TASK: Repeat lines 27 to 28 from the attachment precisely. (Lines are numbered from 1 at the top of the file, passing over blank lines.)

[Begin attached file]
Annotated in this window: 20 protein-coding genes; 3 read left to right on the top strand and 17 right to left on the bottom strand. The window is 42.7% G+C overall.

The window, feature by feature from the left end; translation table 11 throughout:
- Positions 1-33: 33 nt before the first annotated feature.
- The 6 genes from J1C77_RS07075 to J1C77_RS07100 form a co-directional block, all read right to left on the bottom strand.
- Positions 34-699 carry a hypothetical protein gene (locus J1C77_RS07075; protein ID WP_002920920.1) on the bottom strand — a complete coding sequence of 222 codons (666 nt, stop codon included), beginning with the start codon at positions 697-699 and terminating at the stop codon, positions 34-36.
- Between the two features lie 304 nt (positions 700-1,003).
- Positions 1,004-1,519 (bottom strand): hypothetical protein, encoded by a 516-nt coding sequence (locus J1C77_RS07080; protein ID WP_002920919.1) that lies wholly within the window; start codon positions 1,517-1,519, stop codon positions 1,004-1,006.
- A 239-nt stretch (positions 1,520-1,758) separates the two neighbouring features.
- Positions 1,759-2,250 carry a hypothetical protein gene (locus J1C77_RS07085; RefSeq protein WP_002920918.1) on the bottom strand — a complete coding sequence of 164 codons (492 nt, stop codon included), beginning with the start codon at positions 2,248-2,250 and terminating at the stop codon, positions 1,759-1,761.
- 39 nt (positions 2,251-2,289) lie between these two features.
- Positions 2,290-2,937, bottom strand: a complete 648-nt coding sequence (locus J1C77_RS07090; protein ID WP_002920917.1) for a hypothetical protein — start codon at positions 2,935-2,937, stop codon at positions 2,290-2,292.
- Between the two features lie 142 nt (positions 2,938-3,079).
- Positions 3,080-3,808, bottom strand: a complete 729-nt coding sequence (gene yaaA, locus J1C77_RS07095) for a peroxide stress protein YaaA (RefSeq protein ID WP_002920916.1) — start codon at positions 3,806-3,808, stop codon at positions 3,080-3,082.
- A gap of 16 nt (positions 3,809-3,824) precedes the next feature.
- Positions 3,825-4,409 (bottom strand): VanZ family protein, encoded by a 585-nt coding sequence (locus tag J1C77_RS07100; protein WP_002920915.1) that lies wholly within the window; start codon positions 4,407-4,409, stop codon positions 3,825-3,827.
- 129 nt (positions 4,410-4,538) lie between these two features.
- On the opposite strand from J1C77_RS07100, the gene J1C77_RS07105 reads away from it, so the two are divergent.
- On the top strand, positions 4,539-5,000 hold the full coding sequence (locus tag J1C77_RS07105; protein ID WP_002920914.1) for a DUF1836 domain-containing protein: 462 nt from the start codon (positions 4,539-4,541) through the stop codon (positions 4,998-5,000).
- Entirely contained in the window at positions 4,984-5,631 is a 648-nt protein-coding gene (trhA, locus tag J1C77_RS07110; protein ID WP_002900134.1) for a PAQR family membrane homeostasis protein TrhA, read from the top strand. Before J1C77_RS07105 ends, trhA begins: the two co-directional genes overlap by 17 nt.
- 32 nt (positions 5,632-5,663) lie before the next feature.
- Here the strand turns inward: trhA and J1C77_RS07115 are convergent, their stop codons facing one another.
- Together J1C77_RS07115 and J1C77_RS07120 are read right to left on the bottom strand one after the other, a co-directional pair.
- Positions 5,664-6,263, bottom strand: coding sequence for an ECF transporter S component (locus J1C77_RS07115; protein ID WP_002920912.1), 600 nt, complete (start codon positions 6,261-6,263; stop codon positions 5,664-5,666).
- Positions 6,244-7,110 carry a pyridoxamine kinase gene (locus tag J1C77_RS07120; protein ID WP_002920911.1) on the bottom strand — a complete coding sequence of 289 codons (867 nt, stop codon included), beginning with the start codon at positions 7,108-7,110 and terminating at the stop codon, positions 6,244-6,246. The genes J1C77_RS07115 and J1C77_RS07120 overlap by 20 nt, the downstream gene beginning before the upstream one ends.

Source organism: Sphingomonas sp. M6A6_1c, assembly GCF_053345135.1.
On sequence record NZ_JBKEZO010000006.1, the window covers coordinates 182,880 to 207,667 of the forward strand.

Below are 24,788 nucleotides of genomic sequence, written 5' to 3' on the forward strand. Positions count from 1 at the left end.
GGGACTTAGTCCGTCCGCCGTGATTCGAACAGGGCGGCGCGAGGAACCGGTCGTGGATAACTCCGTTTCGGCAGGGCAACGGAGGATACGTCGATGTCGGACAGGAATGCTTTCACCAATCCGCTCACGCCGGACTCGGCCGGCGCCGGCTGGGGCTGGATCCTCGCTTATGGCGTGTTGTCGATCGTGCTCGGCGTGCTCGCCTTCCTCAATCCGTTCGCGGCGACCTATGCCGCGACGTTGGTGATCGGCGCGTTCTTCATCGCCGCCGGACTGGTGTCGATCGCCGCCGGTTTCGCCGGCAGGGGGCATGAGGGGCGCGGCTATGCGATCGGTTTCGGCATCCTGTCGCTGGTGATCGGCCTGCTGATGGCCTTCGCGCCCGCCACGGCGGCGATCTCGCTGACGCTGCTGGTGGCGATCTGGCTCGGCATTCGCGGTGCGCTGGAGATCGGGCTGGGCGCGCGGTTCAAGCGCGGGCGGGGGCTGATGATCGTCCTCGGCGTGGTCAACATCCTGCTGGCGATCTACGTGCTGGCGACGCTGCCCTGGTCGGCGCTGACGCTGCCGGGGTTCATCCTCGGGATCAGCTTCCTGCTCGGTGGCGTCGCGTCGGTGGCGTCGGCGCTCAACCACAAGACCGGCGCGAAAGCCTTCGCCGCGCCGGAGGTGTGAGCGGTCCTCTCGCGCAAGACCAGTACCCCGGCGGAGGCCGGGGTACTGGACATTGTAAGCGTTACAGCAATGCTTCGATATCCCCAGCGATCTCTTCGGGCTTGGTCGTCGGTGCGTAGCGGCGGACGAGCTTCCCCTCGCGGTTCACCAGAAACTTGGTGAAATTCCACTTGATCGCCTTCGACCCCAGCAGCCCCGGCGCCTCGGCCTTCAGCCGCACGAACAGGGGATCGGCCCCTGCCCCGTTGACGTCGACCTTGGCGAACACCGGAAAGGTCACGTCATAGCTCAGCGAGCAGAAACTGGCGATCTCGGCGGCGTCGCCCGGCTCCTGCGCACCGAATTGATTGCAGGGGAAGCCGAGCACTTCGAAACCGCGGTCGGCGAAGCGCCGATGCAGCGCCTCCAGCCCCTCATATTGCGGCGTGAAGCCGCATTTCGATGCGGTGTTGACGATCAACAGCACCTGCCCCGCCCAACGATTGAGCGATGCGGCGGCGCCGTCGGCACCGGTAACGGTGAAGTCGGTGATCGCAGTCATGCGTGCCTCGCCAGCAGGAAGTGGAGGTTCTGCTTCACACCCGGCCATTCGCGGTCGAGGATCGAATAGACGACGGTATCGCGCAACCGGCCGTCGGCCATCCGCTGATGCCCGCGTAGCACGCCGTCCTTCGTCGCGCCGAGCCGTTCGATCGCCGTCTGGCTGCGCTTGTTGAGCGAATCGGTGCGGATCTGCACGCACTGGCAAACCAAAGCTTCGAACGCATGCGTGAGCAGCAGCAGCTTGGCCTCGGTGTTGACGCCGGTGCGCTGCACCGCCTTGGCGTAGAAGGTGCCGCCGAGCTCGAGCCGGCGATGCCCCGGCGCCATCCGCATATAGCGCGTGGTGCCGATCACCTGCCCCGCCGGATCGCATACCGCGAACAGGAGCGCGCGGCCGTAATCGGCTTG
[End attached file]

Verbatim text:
Below are 24,788 nucleotides of genomic sequence, written 5' to 3' on the forward strand. Positions count from 1 at the left end.
GGGACTTAGTCCGTCCGCCGTGATTCGAACAGGGCGGCGCGAGGAACCGGTCGTGGATAACTCCGTTTCGGCAGGGCAACGGAGGATACGTCGATGTCGGACAGGAATGCTTTCACCAATCCGCTCACGCCGGACTCGGCCGGCGCCGGCTGGGGCTGGATCCTCGCTTATGGCGTGTTGTCGATCGTGCTCGGCGTGCTCGCCTTCCTCAATCCGTTCGCGGCGACCTATGCCGCGACGTTGGTGATCGGCGCGTTCTTCATCGCCGCCGGACTGGTGTCGATCGCCGCCGGTTTCGCCGGCAGGGGGCATGAGGGGCGCGGCTATGCGATCGGTTTCGGCATCCTGTCGCTGGTGATCGGCCTGCTGATGGCCTTCGCGCCCGCCACGGCGGCGATCTCGCTGACGCTGCTGGTGGCGATCTGGCTCGGCATTCGCGGTGCGCTGGAGATCGGGCTGGGCGCGCGGTTCAAGCGCGGGCGGGGGCTGATGATCGTCCTCGGCGTGGTCAACATCCTGCTGGCGATCTACGTGCTGGCGACGCTGCCCTGGTCGGCGCTGACGCTGCCGGGGTTCATCCTCGGGATCAGCTTCCTGCTCGGTGGCGTCGCGTCGGTGGCGTCGGCGCTCAACCACAAGACCGGCGCGAAAGCCTTCGCCGCGCCGGAGGTGTGAGCGGTCCTCTCGCGCAAGACCAGTACCCCGGCGGAGGCCGGGGTACTGGACATTGTAAGCGTTACAGCAATGCTTCGATATCCCCAGCGATCTCTTCGGGCTTGGTCGTCGGTGCGTAGCGGCGGACGAGCTTCCCCTCGCGGTTCACCAGAAACTTGGTGAAATTCCACTTGATCGCCTTCGACCCCAGCAGCCCCGGCGCCTCGGCCTTCAGCCGCACGAACAGGGGATCGGCCCCTGCCCCGTTGACGTCGACCTTGGCGAACACCGGAAAGGTCACGTCATAGCTCAGCGAGCAGAAACTGGCGATCTCGGCGGCGTCGCCCGGCTCCTGCGCACCGAATTGATTGCAGGGGAAGCCGAGCACTTCGAAACCGCGGTCGGCGAAGCGCCGATGCAGCGCCTCCAGCCCCTCATATTGCGGCGTGAAGCCGCATTTCGATGCGGTGTTGACGATCAACAGCACCTGCCCCGCCCAACGATTGAGCGATGCGGCGGCGCCGTCGGCACCGGTAACGGTGAAGTCGGTGATCGCAGTCATGCGTGCCTCGCCAGCAGGAAGTGGAGGTTCTGCTTCACACCCGGCCATTCGCGGTCGAGGATCGAATAGACGACGGTATCGCGCAACCGGCCGTCGGCCATCCGCTGATGCCCGCGTAGCACGCCGTCCTTCGTCGCGCCGAGCCGTTCGATCGCCGTCTGGCTGCGCTTGTTGAGCGAATCGGTGCGGATCTGCACGCACTGGCAAACCAAAGCTTCGAACGCATGCGTGAGCAGCAGCAGCTTGGCCTCGGTGTTGACGCCGGTGCGCTGCACCGCCTTGGCGTAGAAGGTGCCGCCGAGCTCGAGCCGGCGATGCCCCGGCGCCATCCGCATATAGCGCGTGGTGCCGATCACCTGCCCCGCCGGATCGCATACCGCGAACAGGAGCGCGCGGCCGTAATCGGCTTG